The Mad Men on Madison Avenue

Revenues from television commercials totaled $12 million in 1949. By 1951 it was ten times that sum. Television could do what print ads and radio could never do: show the product being used.

Advertising men who worked in New York on Madison Avenue were pulling down $300,000 to $400,000 a year by the end of the Fifties—real money back then. The ad men referred to themselves as 'Mad Men.'

In his amazing 1958 book People of Plenty, Yale historian David Potter wrote: "Advertising now compares with such long-standing institutions as the school and the church in the magnitude of its social influence. It dominates the media, it has vast power in the shaping of popular standards, and it is really one of the very limited groups of institutions which exercise social control."

The power of television made the sizzle as important as the steak. Corporate budgets changed drastically as engineering and manufacturing took a backseat to marketing and sales.


Enter the Marlboro Man

In 1954, the most influential magazine in the United States, Reader's Digest, published an article that for the first time alerted the public to a link between smoking cigarettes and dying of lung cancer. This could not have come at a worse time for the Philip Morris Tobacco Company. It had made a substantial investment in the launch of new filter-tip cigarettes for women called Marlboro.

Sensing that women might cut back on smoking, the company decided to push the Marlboro brand to men, too. But filter cigarettes had already been marketed as a woman's product—Real Men would never smoke them. Philip Morris hired the Leo Burnett advertising agency in Chicago to solve the conundrum because Burnett had become famous for inventing the Jolly Green Giant and the Pillsbury Doughboy.

To make Marlboro masculine, Burnett brainstormed what was the manliest symbol in America and decided it was the cowboy. The runner-up was the tattoo. Burnett also suggested turning the color of the package to a strong red. The first ad with a craggy-faced cowboy ran in 1955 and touted Marlboro's "man-sized flavor." It was an immediate and enormous success. Suddenly, Real Men DID smoke filter cigarettes.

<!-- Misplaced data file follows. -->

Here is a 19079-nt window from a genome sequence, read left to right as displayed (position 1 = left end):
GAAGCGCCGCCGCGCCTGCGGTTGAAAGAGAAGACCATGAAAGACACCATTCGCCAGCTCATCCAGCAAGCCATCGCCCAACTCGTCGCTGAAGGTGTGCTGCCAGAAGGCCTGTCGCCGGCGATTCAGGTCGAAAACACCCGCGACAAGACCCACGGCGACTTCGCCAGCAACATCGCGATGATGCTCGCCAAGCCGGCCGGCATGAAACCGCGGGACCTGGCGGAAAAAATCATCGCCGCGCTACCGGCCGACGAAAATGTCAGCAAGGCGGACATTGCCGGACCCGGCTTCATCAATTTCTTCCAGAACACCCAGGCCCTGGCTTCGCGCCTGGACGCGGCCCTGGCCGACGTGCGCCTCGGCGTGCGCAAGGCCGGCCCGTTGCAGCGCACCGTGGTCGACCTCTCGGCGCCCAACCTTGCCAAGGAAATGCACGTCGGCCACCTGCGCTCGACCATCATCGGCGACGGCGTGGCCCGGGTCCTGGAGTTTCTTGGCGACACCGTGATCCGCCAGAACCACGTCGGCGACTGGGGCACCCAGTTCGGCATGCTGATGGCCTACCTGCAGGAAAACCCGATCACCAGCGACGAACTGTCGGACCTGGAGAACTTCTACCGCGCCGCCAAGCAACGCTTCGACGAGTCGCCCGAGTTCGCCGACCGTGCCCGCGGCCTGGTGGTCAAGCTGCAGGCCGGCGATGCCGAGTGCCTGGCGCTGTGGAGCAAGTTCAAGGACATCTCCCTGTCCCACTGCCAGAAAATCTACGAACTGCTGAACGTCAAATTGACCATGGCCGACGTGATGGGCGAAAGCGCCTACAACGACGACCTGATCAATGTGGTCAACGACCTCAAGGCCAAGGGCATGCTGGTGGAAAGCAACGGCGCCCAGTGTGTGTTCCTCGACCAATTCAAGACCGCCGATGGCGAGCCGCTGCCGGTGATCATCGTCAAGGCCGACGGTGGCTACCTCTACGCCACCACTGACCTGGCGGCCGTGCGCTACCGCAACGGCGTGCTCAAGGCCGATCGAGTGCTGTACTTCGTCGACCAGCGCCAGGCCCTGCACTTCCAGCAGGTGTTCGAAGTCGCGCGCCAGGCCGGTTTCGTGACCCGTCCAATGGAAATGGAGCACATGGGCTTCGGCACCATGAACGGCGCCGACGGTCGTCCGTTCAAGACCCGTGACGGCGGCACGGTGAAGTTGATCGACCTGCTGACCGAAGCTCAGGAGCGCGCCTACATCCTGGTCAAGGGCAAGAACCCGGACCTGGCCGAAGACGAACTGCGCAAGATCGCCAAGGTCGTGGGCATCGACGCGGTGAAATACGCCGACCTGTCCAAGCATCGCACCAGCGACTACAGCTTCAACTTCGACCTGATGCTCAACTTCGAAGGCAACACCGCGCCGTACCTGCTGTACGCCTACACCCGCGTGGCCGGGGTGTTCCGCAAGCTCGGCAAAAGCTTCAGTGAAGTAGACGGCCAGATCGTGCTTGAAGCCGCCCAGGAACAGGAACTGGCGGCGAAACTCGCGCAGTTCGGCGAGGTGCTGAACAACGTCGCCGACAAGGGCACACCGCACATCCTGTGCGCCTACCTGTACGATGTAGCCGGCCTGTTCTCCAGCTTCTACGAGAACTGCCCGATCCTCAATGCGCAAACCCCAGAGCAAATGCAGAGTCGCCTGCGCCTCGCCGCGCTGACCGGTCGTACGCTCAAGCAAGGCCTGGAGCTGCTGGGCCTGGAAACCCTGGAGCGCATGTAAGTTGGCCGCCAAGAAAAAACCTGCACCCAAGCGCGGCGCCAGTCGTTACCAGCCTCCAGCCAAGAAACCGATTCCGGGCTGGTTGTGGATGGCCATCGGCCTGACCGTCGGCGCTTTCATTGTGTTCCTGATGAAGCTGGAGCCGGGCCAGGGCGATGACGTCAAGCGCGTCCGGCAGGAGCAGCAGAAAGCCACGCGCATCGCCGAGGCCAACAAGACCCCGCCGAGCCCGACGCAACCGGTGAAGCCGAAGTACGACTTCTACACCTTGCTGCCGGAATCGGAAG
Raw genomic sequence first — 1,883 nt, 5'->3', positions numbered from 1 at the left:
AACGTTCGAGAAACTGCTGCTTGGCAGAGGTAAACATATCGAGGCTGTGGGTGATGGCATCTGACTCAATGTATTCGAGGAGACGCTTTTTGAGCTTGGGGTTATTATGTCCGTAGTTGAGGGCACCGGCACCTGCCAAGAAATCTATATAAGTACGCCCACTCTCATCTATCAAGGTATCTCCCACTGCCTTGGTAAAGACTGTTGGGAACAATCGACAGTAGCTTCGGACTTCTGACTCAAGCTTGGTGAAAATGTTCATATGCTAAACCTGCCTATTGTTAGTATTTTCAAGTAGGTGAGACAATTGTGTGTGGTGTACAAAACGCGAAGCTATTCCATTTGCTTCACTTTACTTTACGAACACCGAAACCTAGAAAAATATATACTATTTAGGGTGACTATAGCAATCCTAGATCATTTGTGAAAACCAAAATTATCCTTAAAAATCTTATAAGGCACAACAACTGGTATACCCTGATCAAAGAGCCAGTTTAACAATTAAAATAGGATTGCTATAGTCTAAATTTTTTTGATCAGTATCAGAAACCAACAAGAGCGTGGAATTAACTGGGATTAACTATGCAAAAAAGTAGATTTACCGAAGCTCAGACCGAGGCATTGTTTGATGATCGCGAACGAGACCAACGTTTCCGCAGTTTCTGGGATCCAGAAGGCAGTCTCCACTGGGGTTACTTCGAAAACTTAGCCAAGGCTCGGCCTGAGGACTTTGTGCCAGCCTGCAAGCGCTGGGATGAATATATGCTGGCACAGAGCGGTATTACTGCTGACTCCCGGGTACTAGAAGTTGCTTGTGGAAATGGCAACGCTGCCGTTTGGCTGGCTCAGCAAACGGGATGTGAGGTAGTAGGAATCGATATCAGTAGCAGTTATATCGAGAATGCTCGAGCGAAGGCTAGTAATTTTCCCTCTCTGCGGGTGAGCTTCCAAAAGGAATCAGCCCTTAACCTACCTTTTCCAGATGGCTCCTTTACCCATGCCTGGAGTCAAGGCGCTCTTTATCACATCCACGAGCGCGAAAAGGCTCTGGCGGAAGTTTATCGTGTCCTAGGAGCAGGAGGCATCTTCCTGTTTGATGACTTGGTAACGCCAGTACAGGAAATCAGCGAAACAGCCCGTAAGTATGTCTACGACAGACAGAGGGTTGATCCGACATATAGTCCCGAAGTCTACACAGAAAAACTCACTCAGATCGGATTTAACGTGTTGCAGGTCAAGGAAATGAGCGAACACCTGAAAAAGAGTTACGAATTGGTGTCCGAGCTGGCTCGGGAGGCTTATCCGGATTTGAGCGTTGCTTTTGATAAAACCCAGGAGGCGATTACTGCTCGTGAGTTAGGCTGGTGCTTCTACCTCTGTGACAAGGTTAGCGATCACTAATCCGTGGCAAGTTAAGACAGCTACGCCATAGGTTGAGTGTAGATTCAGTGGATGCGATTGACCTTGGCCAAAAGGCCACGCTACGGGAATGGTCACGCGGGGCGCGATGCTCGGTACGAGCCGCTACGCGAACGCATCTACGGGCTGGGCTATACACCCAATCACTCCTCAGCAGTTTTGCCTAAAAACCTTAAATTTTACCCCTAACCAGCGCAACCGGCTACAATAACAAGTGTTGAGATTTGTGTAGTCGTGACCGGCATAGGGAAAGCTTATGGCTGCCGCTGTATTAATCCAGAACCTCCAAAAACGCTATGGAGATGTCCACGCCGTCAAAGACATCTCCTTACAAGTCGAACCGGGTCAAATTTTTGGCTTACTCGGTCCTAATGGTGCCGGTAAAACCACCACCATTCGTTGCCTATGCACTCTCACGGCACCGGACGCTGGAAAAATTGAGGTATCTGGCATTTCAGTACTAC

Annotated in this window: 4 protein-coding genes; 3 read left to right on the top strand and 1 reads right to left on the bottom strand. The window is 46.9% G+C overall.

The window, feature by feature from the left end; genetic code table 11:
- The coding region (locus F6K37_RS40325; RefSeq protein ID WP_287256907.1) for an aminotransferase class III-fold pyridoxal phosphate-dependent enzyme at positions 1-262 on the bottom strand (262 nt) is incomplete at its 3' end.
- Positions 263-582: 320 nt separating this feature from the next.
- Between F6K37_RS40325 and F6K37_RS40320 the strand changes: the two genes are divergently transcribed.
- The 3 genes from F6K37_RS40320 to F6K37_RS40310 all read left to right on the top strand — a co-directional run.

The Jolly Green Giant
The Jolly Green Giant

The Power of Television to Influence Us

The power of television changed marketing forever. No longer was it about what people need but what they should want to keep up with their neighbors. No longer would Americans only purchase what was essential, what was necessary. From now on they would buy more and more luxury items—as seen on TV.

The new American would also break another taboo of their parents and grandparents: they would buy on credit. Automobiles were already available for ever-lengthening credit periods and the day would come when "buy now pay later" became an American mantra.

The task of the advertiser, according to one of the first and most influential motivational research experts, Ernest Dichter, "is to give moral permission to have fun without guilt."

Dichter was a pioneer in exploring the complicated subconscious psychological reasons by which people justify the choices they make. His research concluded that to persuade people to make the choice you want them to make you must "resolve the conflict between pleasure and guilt."

Dichter's theme is that when a new level of gratification is offered, it must be offered along with assuaging the target's guilt, what he termed an "offer of absolution."

My source for this article is the book The Fifties by David Halberstam.